Maguire and Dolan

Erin Maguire (left) and Karen Dolan (right) are the leaders of Voices for Inclusion in Essex and Westford (VIEW) a group about to celebrate its second-anniversary. 

In 2019, two women stepped up to lead Voices for Inclusion in Essex and Westford (VIEW), a community group focused on organizing educational events.

Now, two years later, Karen Dolan and Erin Maguire are hoping to reenergize the group post-COVID and move VIEW to non-profit status, so it can sustain itself into the future.

“Our goal is that we’ll be able to get grants to run activities and also to provide resources to the community,” Maguire said.

Not only did these two women step up to lead VIEW, but each is independently and professionally engrossed in equity and inclusion work — Dolan at the Essex Community Justice Center and Maquire as the director of equity and inclusion at Essex Westford School District.

“We both have this really expansive body of work, and we bring expertise from those spaces as volunteers in this community effort,” Maguire said.

VIEW meets monthly, and is hosting its next event on Aug. 18. The group will discuss “Caste” by Isabel Wikerson. Phoenix Books has copies that are available for loan to the community.

Here’s what Dolan and Maguire had to say about VIEW’s current membership, community role and future goals.

Q: In the last year or so several other equity and inclusion groups sprang up in Essex, like the Committee on Equity for Essex and Essex Resists. How is VIEW different from those groups?

Dolan: There are these different groups with different agendas right now which I think is important.

VIEW was created with a community approach, but also with a mission of being proactive. In the past year and a half since VIEW was established, some of these other groups have popped up, and they are reactionary to things that are happening in our community.

There's kind of this nexus that’s being created of folks who are activated and want to engage and advocate on issues, And then VIEW is trying to be at the bottom, building that foundation and continuing to raise community engagement around issues of belonging and inclusion. 

Q: How has that mission of education unfolded in the last six months or so? You’ve got this book discussion coming up in a few weeks. What else is in the works?

Dolan: Our biggest focus recently has been, what does our group look like as we transition out of COVID? We were starting to ramp when COVID hit. We were able to do one socially-distant event in Maple Street Park, but we’re excited to host in-person gatherings again.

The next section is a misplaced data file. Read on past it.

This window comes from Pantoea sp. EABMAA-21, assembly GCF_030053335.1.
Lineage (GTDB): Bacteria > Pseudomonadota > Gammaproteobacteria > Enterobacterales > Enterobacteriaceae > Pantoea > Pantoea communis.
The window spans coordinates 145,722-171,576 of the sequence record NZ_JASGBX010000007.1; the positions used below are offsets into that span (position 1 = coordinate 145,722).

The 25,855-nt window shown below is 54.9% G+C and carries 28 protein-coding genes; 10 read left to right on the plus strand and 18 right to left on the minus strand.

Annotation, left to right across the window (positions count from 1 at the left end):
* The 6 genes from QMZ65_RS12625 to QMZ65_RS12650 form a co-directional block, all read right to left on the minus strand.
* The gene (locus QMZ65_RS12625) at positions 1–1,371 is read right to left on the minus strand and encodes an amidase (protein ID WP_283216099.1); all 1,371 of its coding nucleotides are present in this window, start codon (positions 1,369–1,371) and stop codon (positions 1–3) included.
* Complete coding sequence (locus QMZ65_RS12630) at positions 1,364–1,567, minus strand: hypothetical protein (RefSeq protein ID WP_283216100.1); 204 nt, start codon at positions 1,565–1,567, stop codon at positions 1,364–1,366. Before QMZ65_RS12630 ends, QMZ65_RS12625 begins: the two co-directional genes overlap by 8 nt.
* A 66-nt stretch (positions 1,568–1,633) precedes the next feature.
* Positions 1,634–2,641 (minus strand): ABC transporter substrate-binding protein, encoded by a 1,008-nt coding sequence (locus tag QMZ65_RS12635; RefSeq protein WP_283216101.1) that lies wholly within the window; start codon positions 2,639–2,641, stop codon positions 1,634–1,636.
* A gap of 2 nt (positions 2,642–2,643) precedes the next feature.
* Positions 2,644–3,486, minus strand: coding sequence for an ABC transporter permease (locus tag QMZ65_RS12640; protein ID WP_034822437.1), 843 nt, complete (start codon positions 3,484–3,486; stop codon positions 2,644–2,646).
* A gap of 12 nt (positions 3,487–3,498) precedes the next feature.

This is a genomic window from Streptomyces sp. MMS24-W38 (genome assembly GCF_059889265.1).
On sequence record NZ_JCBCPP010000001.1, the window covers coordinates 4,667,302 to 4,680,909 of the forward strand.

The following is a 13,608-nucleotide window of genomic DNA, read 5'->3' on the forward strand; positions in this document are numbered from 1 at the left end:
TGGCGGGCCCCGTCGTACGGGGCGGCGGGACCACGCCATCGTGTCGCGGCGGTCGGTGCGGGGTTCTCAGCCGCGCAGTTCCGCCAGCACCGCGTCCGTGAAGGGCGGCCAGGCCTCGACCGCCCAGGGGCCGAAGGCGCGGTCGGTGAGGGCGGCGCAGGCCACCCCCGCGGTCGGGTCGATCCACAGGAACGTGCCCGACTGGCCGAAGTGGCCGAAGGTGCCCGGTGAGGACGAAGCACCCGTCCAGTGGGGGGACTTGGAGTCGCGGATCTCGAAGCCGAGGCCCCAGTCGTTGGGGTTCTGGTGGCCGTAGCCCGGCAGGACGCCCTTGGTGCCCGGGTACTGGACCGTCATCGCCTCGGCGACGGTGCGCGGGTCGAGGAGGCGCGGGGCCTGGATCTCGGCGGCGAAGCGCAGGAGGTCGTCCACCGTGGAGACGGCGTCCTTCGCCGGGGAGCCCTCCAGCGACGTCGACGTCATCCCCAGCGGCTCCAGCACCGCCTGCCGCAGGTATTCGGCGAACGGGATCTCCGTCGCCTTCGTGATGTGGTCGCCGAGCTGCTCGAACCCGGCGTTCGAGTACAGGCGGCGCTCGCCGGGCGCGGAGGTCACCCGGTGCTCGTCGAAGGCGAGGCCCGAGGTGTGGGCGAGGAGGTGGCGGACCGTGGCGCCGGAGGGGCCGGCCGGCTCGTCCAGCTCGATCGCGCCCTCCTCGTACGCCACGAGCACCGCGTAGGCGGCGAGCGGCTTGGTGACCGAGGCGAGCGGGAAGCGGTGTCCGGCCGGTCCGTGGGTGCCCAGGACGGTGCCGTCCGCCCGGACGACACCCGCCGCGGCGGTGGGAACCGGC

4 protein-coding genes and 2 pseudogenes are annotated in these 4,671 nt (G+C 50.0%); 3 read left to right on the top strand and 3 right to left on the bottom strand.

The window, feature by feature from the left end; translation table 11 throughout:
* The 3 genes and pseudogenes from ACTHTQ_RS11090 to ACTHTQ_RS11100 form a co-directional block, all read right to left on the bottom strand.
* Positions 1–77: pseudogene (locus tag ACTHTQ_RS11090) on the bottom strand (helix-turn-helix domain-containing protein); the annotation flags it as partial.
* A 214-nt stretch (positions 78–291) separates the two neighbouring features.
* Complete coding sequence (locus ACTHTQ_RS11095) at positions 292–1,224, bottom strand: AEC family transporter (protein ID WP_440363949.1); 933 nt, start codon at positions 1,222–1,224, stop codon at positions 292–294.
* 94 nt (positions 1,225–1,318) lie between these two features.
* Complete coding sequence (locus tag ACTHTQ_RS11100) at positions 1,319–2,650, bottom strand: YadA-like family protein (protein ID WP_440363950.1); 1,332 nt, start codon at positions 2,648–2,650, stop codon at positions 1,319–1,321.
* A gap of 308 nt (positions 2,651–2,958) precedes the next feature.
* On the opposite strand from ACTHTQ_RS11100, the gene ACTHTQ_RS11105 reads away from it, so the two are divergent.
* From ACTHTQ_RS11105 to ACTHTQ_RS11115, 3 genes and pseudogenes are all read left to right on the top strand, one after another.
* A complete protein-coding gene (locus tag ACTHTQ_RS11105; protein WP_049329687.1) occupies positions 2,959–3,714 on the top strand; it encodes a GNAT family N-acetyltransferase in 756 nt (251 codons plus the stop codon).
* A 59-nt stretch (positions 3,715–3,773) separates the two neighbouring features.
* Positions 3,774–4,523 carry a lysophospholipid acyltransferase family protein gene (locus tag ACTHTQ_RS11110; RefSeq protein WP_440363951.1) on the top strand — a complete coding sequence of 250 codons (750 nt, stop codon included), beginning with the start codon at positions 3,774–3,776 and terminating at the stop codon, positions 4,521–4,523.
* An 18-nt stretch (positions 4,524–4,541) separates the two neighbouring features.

Our other focus is sustainability. Erin and I, we're coordinating it, but what if we're not always here? It’s a group of volunteers, so how do we make this sustainable?

We’ve been looking into moving VIEW to nonprofit status, 501 C-3, and so there’s been a lot of paperwork to do recently. We're so close to it, we've secured funding, but we're waiting for the IRS to put the stamp of approval on it.

VIEW book discussion

Maguire: Non-profit status will allow us to apply for grant funding.

We're in the process of developing another speaker series. We're hopeful to be able to do that later this summer or in the early fall. We’re thinking about different topics: racial justice as a critical centerpiece, but also looking at disability and inclusion and rights of people with disabilities.

We've talked about looking at ethnic and cultural diversity and issues of immigration, and really some increased focus on community members that don't necessarily always get the focus.

These kinds of events are not free you know, and we want to value people. We can’t say, “Hey, who wants to come and do this for free?” That’s not really respectful or appropriate especially if people are sharing their stories.

Right now we’re relying heavily on our volunteerism to make it go, and 501 c-3 status and potential grant money will give us the ability to turn around some high quality events.

Q: How many volunteers attend meetings regularly?

Maguire: About 10 to 15, and we have a mailing list of about 50 people who have been interested in at some point, and then we have the Facebook group.

It’s mostly adults, but there are a few high school students as well. We certainly have some racial and ethnic and cultural diversity within the larger group, and gender diversity as well.

Q: VIEW sounds similar in some ways to groups that have cropped up in other area towns, like the Milton Inclusion and Diversity Initiative. Do you look to other groups for inspiration or would you go to them for collaborations?

Dolan: One in particular that I reached out to was Richmond Racial Equity, which is specific to racial justice.

I think that's one of the other things that maybe is a little different for us in VIEW is that racial justice is definitely a key component of suppressing racism, but we are about, all those -isms.

Certain organizations focus on race or LGBTQI or class or disabilities, and we're trying to say, “Hey, we want to raise education and awareness around all of these issues.”

Maguire: Yes, I agree, but we definitely use a race-first lens.

Q: If after reading this, community members are interested in joining a meeting, how do they do that?

Maguire: We always hold an orientation for a new member who is interested.

Dolan: An orientation gives an understanding of what we’re all about.

I would like to encourage folks who want to be involved to like the VIEW Facebook page. During this interim phase, where we don't have the nonprofit entity, Erin and I are the point of contact.

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